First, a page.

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The SDP awarded bursaries worth $300 each to three lower-income families. The Mohd Isa Bursary Award is part of the SDP’s commitment to helping students from poorer backgrounds get a headstart so that they can compete fairly with their peers.
We believe that while individuals possess different innate abilities and talents – which should be rewarded according to merit – all citizens must be given the same opportunity to succeed.
There are many needy children in Singapore who need financial assistance for their school needs. This is a travesty in a society as rich as ours. Our education system should ensure that every single child can get an education without having to apply for bursaries or depend on handouts.
The SDP’s policy to achieve equality through education and how to prepare our students for the future is spelt out in our policy paper Educating for Creativity and Equality: An Agenda for Transformation. To read the full paper, click here. Below are some measures proposed in our policy:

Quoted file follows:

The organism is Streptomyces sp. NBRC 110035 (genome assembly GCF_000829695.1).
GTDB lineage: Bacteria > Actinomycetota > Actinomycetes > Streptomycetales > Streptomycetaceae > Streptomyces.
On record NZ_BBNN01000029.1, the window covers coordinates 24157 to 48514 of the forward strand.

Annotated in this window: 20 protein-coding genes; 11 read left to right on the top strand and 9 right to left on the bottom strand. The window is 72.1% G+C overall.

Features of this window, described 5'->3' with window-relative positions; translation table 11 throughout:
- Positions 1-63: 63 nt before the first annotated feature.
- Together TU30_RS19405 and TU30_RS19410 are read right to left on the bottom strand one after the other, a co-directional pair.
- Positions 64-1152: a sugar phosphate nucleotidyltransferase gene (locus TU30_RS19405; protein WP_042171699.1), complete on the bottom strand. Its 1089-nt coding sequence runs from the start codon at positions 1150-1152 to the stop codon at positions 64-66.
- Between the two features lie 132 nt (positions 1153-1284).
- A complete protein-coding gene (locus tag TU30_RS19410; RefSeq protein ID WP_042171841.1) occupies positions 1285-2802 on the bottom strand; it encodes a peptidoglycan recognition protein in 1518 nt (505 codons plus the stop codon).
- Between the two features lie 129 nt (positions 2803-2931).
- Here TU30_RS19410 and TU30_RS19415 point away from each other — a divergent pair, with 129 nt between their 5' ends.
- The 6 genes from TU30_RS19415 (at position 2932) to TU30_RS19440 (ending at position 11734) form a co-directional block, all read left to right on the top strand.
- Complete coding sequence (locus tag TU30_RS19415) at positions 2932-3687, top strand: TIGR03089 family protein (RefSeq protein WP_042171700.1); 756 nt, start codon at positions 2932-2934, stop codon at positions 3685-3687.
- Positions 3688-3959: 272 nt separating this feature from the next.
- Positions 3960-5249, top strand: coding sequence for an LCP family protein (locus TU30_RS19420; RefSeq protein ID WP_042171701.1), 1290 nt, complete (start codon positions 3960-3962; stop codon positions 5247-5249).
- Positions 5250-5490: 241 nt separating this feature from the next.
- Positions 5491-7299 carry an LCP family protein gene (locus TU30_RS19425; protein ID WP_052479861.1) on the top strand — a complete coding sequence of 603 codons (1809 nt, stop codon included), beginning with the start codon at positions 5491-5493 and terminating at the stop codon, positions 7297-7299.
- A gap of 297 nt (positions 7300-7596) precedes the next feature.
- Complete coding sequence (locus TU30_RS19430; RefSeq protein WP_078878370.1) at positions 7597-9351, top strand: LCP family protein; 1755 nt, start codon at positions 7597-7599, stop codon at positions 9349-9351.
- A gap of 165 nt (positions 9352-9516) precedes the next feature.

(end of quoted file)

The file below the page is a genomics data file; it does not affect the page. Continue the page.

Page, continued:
1. Remove PSLE and delay streaming
The stress of exams inflicts psychological trauma on children. It is not an intelligent approach to assess the abilities of primary-school students on a single examination.
2. Cultivate creative minds
Build confidence in children by helping them develop independent thinking, willingness to make mistakes, and perseverance in the face of failed attempts
3. Broaden curricula, reduce syllabi
Subjects such as music appreciation, speech and drama, literature, etc. as well as periods for students to collaborate and interact to develop their creativity will be introduced to al schools.
4. Reduce class size
The SDP will reduce class size in our schools to 20 pupils per class from the current 40 to provide students with the necessary individual attention to help them develop academically.
5. Scrap school and class rankings
Comparing examination results and ranking students and classes detracts from the real purpose of education, which is self-improvement and self-actualisation.